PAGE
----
On the Tor blog, Andrew Lewman responded to the abuse of Tor by creators of so-called “ransomware”, or malware that tries to restrict access to users’ files unless a ransom is paid; these extortionists sometimes ask their victims to install Tor software in order to communicate with them over a hidden service, leading users to the mistaken belief that The Tor Project is somehow involved. As Andrew wrote, this software “is unrelated to The Tor Project. We didn’t produce it, and we didn’t ask to be included in the criminal infection of any computer.” Users may find the information provided by the BBC and Bleeping Computer to be helpful in resolving the problem.

Josh Pitts posted an analysis of apparently malicious behavior by a Tor relay that was modifying binary files downloaded over Tor circuits in which it was the exit node. As Roger Dingledine responded, “we’ve now set the BadExit flag on this relay, so others won’t accidentally run across it”.

David Fifield pointed out “an apparent negative correlation between obfs3 users and vanilla users” in the Tor Metrics portal’s bridge user graphs and wondered what might be causing it.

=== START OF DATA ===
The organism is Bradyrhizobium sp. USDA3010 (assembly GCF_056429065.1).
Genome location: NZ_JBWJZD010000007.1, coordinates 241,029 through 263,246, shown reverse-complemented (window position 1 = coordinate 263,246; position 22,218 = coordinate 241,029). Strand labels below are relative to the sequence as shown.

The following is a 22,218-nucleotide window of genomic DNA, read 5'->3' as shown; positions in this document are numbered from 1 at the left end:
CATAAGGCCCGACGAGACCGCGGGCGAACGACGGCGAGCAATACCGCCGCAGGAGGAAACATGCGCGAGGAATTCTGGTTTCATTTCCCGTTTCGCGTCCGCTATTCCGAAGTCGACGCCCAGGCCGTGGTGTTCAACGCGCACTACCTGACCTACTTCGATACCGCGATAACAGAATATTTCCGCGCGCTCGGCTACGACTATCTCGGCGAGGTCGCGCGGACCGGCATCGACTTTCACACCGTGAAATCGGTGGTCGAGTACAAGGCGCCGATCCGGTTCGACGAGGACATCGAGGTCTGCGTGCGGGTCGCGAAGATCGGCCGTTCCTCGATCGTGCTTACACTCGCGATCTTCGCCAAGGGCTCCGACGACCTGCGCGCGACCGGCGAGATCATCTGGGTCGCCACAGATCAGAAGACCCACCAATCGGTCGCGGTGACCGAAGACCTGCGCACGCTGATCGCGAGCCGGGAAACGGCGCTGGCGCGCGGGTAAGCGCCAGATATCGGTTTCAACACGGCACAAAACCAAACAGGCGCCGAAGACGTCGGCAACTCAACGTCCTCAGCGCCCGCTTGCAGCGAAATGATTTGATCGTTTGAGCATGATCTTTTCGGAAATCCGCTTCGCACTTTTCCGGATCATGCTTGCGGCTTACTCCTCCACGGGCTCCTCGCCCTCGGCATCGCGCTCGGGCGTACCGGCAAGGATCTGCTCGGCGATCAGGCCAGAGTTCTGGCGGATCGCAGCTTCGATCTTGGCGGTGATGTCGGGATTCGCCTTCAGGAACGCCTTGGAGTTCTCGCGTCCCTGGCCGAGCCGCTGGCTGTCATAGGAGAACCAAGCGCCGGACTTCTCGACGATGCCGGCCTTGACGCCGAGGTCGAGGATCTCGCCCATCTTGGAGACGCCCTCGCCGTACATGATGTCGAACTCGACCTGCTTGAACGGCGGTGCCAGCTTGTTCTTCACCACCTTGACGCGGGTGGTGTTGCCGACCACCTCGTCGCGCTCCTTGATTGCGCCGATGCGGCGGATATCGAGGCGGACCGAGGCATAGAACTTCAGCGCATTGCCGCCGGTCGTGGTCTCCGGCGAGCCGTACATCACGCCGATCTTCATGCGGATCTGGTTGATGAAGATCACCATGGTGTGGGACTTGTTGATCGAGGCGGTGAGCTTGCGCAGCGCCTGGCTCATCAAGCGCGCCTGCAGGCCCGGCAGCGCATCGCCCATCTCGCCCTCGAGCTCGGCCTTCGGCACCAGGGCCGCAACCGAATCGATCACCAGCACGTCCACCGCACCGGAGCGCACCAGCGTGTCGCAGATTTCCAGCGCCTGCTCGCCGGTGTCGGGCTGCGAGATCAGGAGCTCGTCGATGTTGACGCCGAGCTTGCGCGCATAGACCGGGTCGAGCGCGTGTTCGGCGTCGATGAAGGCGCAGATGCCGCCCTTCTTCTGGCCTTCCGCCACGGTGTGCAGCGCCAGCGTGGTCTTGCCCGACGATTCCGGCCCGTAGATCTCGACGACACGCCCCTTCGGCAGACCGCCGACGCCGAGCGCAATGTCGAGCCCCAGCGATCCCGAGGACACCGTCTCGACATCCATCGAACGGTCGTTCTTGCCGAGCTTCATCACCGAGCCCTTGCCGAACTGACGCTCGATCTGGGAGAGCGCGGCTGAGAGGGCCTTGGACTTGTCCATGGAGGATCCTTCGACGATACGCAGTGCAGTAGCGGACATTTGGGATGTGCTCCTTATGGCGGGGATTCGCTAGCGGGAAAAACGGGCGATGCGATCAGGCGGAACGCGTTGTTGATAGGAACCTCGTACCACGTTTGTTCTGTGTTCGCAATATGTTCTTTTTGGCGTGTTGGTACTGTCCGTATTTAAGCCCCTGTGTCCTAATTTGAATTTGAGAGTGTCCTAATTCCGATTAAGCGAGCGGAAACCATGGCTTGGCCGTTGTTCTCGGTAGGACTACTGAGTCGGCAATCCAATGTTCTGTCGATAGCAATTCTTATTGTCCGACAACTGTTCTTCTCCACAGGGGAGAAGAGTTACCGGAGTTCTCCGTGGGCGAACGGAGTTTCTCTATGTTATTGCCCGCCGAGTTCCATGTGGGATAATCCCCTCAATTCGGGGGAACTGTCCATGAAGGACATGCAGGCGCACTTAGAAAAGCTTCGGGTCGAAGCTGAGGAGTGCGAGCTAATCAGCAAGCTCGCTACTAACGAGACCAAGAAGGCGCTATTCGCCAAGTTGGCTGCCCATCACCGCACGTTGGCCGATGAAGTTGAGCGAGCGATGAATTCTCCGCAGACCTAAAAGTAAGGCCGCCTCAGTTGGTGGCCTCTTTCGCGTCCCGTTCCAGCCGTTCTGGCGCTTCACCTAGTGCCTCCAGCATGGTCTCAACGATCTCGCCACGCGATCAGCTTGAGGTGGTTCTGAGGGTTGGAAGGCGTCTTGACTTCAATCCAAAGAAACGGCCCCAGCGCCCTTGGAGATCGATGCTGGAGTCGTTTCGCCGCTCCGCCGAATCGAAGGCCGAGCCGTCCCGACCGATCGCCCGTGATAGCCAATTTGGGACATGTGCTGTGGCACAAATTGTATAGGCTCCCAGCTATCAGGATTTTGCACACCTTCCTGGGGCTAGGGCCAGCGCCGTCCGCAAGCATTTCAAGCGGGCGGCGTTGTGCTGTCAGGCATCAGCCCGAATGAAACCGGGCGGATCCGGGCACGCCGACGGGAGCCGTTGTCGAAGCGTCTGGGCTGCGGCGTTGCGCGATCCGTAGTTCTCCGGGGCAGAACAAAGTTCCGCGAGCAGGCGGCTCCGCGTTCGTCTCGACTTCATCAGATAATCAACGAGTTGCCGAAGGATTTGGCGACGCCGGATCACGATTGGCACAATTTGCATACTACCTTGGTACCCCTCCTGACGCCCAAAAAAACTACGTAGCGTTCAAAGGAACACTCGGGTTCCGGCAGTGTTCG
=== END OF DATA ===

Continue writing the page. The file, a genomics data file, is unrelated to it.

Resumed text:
News from Tor StackExchange

Dodo wants to run several hidden services (HTTP, XMPP, SSH etc.), but use just one onion address. Jobiwan explained that one can forward each port to a different service. Further information can be found at the configuration page for hidden services.

Rodney Hester proxies the DirPort of his relay and saw lots of requests to nonexistent URLs, of which the most prominent is the URL /tor/status/all.z, and asks where they are coming from. Do you have an answer? If so, please share it at Tor’s StackExchange site.


This issue of Tor Weekly News has been assembled by Lunar, qbi, Roger Dingledine, and Harmony.

Want to continue reading TWN? Please help us create this newsletter. We still need more volunteers to watch the Tor community and report important news. Please see the project page, write down your name and subscribe to the team mailing list if you want to get involved!

Tor 0.2.5.10 is released! (and Tor 0.2.3.x is deprecated)